In contrast to rage killings, Douglas described how Kondro was able to plan the attacks and remain totally detached throughout even though he knew and liked the victims and their families.

Douglas also chatted to Donald Harvey, a mild-mannered nurse from Ohio who may be the most prolific serial killer in American history. Harvey targeted men and women in hospitals who could not resist or fight back, which earned him the moniker “Angel of Death.”

Photo by: Mug shot of Donald Harvey [Ohio Department of Corrections/HarperCollins]

Mug shot of Donald Harvey [Ohio Department of Corrections/HarperCollins]

Despite the fact that Harvey initially claimed that he was committing “mercy killings,” Douglas was able to go deeper and get him to admit that he killed for personal reasons — and that he enjoyed it.

Douglas was a pioneer when it came to identifying warning signs in potential serial killers, and he tells CrimeFeed that some things have not changed. Bed wetting, torturing animals, and setting fires are still considered crucial red flags.

“The biggest predictor is animal cruelty,” Douglas said. “The FBI is finally tracking animal cruelty, and I believe that this is key.”

Most serial killers are still white males, commit their first crimes in their mid-20s, and have a prior criminal history that may include domestic violence. Many develop a preferred victim type. “David Berkowitz preferred people in cars. Ted Bundy liked young women with brown hair. [Alaska serial killer] Robert Hansen liked hunting women like animals, so he preferred prostitutes, because he believes that they would not be missed.” According to Douglas’ research, most of these crimes are intra-racial, meaning most serial killers choose victims from within their own race.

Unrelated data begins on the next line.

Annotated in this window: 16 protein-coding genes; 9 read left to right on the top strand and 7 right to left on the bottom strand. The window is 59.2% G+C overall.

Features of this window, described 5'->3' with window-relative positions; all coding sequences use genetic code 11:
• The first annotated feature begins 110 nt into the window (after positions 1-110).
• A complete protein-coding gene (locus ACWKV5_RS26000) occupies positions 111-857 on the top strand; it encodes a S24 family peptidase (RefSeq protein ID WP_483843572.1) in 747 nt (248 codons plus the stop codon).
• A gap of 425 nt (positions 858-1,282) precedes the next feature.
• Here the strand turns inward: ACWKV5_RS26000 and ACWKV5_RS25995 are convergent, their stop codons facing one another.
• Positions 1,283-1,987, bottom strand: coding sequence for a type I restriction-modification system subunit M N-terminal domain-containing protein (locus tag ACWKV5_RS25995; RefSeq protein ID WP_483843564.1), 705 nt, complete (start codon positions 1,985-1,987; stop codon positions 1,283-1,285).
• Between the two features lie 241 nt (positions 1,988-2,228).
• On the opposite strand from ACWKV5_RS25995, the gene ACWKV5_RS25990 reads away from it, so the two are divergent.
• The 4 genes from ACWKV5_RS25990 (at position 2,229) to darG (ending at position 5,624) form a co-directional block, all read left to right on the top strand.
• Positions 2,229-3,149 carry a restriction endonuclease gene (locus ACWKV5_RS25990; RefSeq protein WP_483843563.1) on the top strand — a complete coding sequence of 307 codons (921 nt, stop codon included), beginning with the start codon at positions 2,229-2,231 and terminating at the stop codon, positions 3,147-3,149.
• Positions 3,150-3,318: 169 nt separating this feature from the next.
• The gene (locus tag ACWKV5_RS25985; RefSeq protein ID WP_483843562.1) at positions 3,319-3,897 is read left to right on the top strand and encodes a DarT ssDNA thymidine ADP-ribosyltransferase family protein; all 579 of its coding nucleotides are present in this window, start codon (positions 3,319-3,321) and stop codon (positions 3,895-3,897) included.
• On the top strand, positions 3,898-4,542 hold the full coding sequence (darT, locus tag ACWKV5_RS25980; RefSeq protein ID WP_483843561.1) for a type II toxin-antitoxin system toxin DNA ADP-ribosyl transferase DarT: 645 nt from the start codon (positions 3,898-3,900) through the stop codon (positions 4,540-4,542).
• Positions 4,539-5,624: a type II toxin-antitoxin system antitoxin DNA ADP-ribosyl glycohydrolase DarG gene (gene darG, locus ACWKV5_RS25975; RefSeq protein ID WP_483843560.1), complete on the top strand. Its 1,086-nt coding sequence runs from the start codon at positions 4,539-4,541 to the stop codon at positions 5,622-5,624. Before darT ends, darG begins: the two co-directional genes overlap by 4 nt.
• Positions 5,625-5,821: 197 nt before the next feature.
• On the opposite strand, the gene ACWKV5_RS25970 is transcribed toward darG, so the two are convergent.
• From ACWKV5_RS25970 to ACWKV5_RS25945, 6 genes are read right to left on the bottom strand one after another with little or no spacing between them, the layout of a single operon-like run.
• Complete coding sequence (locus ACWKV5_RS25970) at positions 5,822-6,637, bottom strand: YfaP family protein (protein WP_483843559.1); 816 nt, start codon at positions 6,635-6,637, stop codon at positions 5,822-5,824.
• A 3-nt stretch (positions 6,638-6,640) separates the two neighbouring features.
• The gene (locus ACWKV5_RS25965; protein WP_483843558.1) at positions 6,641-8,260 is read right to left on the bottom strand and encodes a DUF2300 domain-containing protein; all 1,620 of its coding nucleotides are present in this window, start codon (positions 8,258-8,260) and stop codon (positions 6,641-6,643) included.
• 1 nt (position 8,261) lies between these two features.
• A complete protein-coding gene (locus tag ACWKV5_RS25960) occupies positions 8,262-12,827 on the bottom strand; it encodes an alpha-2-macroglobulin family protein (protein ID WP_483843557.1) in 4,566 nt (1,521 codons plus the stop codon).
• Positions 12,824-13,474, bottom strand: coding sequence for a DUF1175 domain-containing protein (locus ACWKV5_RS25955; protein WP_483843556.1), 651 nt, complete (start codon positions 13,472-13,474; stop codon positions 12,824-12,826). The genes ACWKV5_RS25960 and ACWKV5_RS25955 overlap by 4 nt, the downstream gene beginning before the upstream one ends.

This became an issue during the Atlanta Child Murders, when Douglas said that much of local law enforcement was convinced that the killings of African-American children were hate crimes, and that the perpetrator was white.

He said that he believes that Wayne Williams killed many of the children, but that in his opinion, the mystery of all of the murders has not been solved. “There are two girls on that list. There’s no way they should be on that list. I said to them, ‘He [Wayne Williams] is good for some of them, but not all of them.'”

Douglas hopes that his work, which he calls “a science but also an art,” will help identify potential suspects and, hopefully, stop them before they strike again.

For readers who believe they could be dealing with a potential psychopath in a personal relationship, Douglas has some practical advice: “If you want to know about the man you’re dating,” he said, “ask about his relationship with his mother.”

Douglas ends by saying that while appearing nonjudgmental in the interview has been a crucial part of his success, the killers aren’t the only ones who wear masks. “I’ve laughed with them,” he said, referring to Death Row inmates, “but if they need a volunteer, I’ll pull the switch.”